Abbott and Costello (series)

Abbott and Costello (series)

Synopsis of Movie

“Hey, Abbooooott!”

Bud Abbott and Lou Costello, straight man and boisterous “baaaaad boy,” formed one of the most successful comedy teams in Hollywood history. Over the course of their two-decade partnership, the quick-tongued tandem found fame in vaudeville, radio, Broadway, television and perhaps most famously, on the silver screen. The team that brought us the immortal “Who’s On First” routine also left a legacy of more than 40 films (features and shorts) and taught the world that comedy and horror weren’t mutually exclusive.

William Alexander ‘Bud’ Abbott and Louis ‘Lou’ Francis Cristillo (later Costello) first met while both were performing on the vaudeville stage in New York City. The two made their partnership official in 1936, and were soon discovered by radio's The Kate Smith Hour. It was on this program that “Who’s On First” came to the national attention, rocketing Abbott and Costello to fame. By 1939, the duo had signed a movie deal with Universal Pictures, and their joint movie career had begun.

Abbott and Costello’s first on-screen appearance came in 1940’s One Night in the Tropics, but the two were merely supporting players, livening up the film’s love story with comic relief (including an abridged “Who’s On First”). In the eyes of most, Abbott and Costello stole the show, and Universal decided it was time for a starring role.

1941’s Buck Privates gave Bud and Lou top billing, playing Slicker Smith and Herbie Brown, respectively. Slicker and Herbie are a pair of would-be tie salesmen who try to get by without a license. When a no-nonsense cop tries to bust them, the two escape by enlisting in the U.S. Army. Unfortunately, once they arrive in Boot Camp, they find that the very same cop is now their drill instructor.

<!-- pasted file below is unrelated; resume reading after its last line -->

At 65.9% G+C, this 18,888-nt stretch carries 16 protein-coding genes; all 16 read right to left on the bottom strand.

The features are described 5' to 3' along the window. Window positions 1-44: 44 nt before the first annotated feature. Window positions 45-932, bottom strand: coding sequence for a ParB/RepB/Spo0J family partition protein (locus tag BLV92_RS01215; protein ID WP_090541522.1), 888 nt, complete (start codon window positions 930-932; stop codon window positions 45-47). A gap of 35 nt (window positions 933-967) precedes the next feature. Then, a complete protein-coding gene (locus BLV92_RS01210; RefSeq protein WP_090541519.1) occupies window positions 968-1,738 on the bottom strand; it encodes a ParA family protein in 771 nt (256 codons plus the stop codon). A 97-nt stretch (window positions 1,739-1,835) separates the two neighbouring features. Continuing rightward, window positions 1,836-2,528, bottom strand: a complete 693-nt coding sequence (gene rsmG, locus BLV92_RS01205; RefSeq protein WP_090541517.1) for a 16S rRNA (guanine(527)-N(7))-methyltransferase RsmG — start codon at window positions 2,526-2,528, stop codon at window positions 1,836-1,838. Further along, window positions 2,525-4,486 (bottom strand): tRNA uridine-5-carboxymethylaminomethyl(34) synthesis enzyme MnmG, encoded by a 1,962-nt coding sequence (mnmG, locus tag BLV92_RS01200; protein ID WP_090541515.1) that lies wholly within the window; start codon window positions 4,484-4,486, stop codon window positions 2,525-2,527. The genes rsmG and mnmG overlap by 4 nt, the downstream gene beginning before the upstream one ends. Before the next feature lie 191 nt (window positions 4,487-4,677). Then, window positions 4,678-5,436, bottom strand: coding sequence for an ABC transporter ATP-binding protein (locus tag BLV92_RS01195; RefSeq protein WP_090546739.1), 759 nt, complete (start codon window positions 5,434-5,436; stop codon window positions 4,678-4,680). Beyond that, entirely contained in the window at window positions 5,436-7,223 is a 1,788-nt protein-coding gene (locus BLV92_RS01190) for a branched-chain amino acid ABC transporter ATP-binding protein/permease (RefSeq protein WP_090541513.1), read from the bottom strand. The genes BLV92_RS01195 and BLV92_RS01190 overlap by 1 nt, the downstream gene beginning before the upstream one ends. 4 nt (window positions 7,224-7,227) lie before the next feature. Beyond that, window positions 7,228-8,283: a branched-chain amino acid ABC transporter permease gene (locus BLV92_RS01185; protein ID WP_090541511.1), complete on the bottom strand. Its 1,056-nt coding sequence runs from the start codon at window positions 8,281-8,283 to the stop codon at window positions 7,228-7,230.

Buck Privates was a smash hit, and Abbott and Costello’s movie comedy career was set. The film also got a lift from the popular singing group The Andrews Sisters, who set wartime hearts aflutter with catchy tunes like “Boogie Woogie Bugle Boy.” Military life made good comedy for a pair of goofballs like Bud and Lou, and Universal kept the streak going with Keep ‘Em Flying (an Air Force picture) and In the Navy. The Andrews Sisters returned for the latter film, as sister Patty Andrews played the love interest of Bud and Lou’s crooning shipmate, Tommy Halstead (Dick Powell).

Still in 1941, Abbott and Costello debuted their first comedy/horror picture, Hold That Ghost. In it, the two play service station attendants Chuck Murray and Ferdinand Jones, who end up as sole heirs to a gangster’s fortune. Before they can retrieve it, however, Chuck and Ferdinand end up stuck in a haunted house.

Hold That Ghost was a definite success, but the team’s most popular comedy/horror films were yet to come. In the meantime, Abbott and Costello jumped across several genres: crime (Who Done It?), musical (Rio Rita), Western (Ride ‘Em Cowboy), period piece (The Naughty Nineties) and more. No matter the format, Bud and Lou were comic gold, becoming international stars.